MS Open Tech publishes first implementation of W3C ORTC to simplify Web-Based Real-Time Communications

As part of MS Open Tech’s ongoing collaboration with the industry to deliver simple, reliable, web-based real-time communications to the browser, we are releasing a prototype implementation of the ORTC spec, published by the W3C ORTC Community Group.

The spec was a collaborative effort, with contributions from Robin Raymond (Hookflash), Inaki Baz Castillo (Versatica), Christoph Dorn, Roman Shpount (TurboBridge), Erik Lagerway (Hookflash). The Community Group now has 21 members, from a variety of large and small companies in the realtime communications sector, including Microsoft.

The underlying approach is consistent with two basic principles that were articulated in the CU-RTC-Web proposal: that JavaScript APIs for realtime communications should not be based on passing under-specified SDP blobs, and they should not require implementation of the SDP Offer/Answer state machine. The current WebRTC 1.0 API (latest draft) does not align with these principles, and there is increasing skepticism in the realtime web communication community that its approach is viable for either desktop browsers or mobile devices.

Today’s MS Open Tech prototype is based on the easily implementable API that is defined in the ORTC spec and will help inform discussions in the ORTC Community Group about how to enable plugin-free voice and video communications within the browser.

The ORTC Community

Skepticism about the WebRTC 1.0 dependence on SDP Offer/Answer got a clear voice in Robin Raymond’s blog in March of this year “SDP the WebRTC Boat Anchor.” This led to much discussion in the IETF and W3C working groups, culminating in a poll of JavaScript developers about their experience with the WebRTC API. The results indicated widespread frustration with the complexities of SDP and interest in a new API. This motivated a group of developers to draft a rationale for an alternative API that uses JavaScript objects rather than SDP blobs to convey information between web developers and the underlying RTC protocols. A community of interested developers then coalesced around a GitHub repository to experiment with code and a W3C Community Group to incubate an ORTC specification was created.

Microsoft joined the community group and fully supports the ORTC approach, which is very consistent with the CU-RTC-Web approach: it is customizable with JavaScript code rather than blobs of SDP, it is designed to be capable of becoming ubiquitous across all sorts of devices and software stacks (not just in the browser), and it is consistent with web principles.

On October 11, the Community Group published a report, essentially a first public working draft, of the results of this collaborative effort: the W3C ORTC API. There is still plenty to discuss in the Community Group before a stable API ready for prime time emerges, but this initial prototype shows promise as a starting point for a realtime communications API for the Web.

ORTC Prototype from MS Open Tech

Microsoft Open Technologies has re-worked our previous prototype and demo code to use ORTC. The prototype demonstrates how to support H.264/AVC video without SDP, by building the appropriate JavaScript code and without introducing any changes in the relevant parts of the ORTC specification. To be very clear, this is a first stab at an implementation, and better/faster/more stable versions are upcoming. The main objective is to determine that the W3C ORTC spec is easily implementable on top of existing stacks and usable by real Web developers.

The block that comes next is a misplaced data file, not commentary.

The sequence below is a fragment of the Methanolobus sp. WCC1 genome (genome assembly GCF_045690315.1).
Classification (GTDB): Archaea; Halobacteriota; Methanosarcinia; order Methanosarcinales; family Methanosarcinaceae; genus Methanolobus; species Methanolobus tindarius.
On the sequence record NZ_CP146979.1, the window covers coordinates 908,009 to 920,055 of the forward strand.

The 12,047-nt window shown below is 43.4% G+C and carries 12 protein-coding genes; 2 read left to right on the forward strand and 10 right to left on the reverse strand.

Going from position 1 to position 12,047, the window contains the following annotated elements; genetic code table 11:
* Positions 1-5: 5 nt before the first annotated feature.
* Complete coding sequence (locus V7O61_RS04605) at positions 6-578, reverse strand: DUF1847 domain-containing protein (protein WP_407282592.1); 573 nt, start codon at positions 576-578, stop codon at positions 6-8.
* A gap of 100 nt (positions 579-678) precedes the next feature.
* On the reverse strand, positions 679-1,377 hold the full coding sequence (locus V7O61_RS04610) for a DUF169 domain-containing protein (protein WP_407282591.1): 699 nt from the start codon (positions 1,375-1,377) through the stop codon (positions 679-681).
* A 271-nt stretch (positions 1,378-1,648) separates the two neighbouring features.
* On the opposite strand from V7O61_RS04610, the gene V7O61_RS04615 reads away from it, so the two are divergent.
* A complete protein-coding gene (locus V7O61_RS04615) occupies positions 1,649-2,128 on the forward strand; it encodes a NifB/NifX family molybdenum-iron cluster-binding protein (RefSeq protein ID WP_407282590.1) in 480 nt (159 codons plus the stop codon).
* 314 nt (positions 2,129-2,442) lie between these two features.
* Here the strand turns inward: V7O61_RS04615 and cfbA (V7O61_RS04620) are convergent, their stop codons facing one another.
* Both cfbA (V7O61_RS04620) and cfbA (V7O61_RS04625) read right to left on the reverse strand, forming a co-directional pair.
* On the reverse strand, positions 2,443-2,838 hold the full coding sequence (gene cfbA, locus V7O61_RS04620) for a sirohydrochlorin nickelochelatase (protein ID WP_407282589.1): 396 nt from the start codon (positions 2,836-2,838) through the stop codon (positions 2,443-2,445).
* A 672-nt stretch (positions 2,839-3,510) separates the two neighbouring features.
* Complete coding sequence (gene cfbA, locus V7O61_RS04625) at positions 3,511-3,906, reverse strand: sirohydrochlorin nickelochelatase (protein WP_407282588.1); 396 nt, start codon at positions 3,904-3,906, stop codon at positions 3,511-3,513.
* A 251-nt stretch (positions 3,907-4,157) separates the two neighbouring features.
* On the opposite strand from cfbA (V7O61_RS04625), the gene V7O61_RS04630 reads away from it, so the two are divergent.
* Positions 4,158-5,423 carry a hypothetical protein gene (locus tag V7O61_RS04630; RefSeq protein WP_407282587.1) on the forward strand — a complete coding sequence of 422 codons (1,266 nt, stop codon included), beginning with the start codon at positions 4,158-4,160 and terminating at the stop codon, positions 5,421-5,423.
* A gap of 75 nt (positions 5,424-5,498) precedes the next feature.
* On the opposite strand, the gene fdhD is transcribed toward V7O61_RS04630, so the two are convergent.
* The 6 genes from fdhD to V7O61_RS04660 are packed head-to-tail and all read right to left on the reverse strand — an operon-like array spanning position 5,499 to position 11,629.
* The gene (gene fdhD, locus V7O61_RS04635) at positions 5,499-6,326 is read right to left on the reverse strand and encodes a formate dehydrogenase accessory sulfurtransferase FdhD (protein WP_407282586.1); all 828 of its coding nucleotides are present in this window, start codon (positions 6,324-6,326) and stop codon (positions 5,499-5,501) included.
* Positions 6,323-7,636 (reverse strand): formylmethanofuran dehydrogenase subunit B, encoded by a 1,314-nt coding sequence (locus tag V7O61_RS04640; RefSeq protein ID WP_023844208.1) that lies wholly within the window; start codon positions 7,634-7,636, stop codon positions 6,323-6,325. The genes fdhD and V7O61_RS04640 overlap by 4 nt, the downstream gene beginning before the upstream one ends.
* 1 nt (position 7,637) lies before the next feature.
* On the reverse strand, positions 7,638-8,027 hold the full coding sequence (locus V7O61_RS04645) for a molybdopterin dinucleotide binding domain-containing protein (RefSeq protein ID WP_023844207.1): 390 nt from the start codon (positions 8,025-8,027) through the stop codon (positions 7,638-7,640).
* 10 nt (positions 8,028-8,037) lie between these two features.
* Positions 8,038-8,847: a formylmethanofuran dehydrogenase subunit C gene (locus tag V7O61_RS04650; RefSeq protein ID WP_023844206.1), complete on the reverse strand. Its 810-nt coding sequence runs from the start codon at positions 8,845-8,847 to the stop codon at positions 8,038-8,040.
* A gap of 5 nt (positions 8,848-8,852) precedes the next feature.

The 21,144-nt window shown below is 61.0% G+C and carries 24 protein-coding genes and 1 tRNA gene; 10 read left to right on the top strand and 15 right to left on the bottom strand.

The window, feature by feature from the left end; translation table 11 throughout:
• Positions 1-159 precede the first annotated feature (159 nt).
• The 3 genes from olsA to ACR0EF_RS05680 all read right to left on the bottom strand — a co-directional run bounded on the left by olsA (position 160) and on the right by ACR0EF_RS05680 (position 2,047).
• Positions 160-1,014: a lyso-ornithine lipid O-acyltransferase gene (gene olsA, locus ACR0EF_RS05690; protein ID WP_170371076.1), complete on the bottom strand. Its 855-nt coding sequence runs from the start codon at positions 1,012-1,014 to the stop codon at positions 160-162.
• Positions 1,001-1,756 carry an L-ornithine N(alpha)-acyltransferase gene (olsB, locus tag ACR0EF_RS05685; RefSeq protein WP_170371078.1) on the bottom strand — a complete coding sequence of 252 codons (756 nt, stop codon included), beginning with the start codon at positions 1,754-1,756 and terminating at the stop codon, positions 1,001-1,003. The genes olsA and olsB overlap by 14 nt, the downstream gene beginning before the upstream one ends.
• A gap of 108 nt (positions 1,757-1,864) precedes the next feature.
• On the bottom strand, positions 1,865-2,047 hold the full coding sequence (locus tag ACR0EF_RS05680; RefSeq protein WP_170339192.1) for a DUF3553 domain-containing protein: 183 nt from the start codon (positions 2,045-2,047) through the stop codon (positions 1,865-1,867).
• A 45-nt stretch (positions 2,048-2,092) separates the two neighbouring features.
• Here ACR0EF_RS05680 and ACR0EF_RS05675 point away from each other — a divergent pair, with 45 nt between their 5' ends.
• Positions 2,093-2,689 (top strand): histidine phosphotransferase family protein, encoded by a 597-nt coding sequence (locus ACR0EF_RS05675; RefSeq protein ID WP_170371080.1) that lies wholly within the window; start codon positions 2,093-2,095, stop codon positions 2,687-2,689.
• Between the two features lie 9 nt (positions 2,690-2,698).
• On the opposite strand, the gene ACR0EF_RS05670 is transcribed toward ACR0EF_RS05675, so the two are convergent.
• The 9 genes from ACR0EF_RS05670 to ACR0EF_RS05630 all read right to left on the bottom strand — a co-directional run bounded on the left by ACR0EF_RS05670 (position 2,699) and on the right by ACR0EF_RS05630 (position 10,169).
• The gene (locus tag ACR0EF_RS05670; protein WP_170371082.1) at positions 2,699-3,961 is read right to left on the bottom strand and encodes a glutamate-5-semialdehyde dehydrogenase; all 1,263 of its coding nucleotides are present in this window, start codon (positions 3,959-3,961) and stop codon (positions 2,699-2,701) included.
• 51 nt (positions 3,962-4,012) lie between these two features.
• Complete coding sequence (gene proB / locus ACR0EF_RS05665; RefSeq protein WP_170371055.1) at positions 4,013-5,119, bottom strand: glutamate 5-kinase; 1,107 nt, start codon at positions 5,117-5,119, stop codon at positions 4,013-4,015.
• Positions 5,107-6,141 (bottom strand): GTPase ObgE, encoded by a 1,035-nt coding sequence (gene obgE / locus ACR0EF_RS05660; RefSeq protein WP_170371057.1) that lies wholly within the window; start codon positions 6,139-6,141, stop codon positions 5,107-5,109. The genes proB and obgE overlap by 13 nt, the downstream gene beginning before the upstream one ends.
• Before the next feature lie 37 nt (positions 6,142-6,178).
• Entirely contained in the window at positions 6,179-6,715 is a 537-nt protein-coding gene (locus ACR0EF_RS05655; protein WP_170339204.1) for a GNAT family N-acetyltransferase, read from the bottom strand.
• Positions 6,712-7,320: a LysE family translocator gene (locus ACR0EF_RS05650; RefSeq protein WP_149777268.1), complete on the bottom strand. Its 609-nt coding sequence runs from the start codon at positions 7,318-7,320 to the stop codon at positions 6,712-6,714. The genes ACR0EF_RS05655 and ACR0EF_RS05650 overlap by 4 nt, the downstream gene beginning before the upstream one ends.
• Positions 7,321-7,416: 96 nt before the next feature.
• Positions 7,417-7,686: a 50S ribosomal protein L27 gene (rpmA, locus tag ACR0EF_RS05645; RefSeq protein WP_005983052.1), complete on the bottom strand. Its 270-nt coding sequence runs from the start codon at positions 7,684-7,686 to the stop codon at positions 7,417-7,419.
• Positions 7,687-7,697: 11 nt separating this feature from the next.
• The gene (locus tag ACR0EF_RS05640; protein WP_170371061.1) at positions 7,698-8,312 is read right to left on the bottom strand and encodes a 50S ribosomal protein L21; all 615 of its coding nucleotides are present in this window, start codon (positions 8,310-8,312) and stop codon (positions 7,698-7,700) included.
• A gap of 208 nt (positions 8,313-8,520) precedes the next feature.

You can get involved by downloading the prototype here, or join the discussion in the W3C ORTC Community Group and contribute code to implementations in the ORTC GitHub repository. We’re interested in your feedback on how to best achieve the industry’s shared goals for web-based realtime communications in the browser.

Microsoft joined the ORTC community and fully supports the ORTC approach, which is very consistent with our original CU-RTC-Web proposal.

In conclusion, the realtime communications over the Web community is moving toward the shared goal of simple, reliable, plugin-free real-time communications in the browser, and this prototype is an important step in the journey. It’s a first step, and we’ll continue to work with the community to improve its functionality, performance and stability.

Adalberto Foresti
Principal Program Manager, Microsoft Open Technologies, Inc.

8 thoughts on “MS Open Tech publishes first implementation of W3C ORTC to simplify Web-Based Real-Time Communications

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  5. Typical Microsoft. Can’t ever play well with others. WebRTC has a spec already, in case you were not paying attention. You have yet to release any WebRTC implementation in your production browsers. Instead of interoperating today, using a solution that works beautifully, you muddy the waters with another conflicting spec. You have been muddying the waters for the past year, and not doing anybody a bit of good. Time to grow up?

  6. Thanks for reaching out. Our work with the ORTC community is based on feedback from web developers (including non-Microsoft members of the ORTC community group) who find the current WebRTC specs difficult to work with. Although there are interoperable WebRTC implementations today, the WebRTC 1.0 API spec doesn’t describe how to actually make them work, so the goal of the ORTC community group members is to develop an approach that enables interoperability in a well-defined manner that is documented in the spec. Note that Microsoft also participates in the WebRTC standardization work in IETF and W3C, as well as the ORTC community group.

  7. Pingback: MS Open Tech ofrece el prototipo de la API ORTC actualizada, lo que refleja los recientes avances en el Grupo ORTC de W3C | Espacio Microsoft

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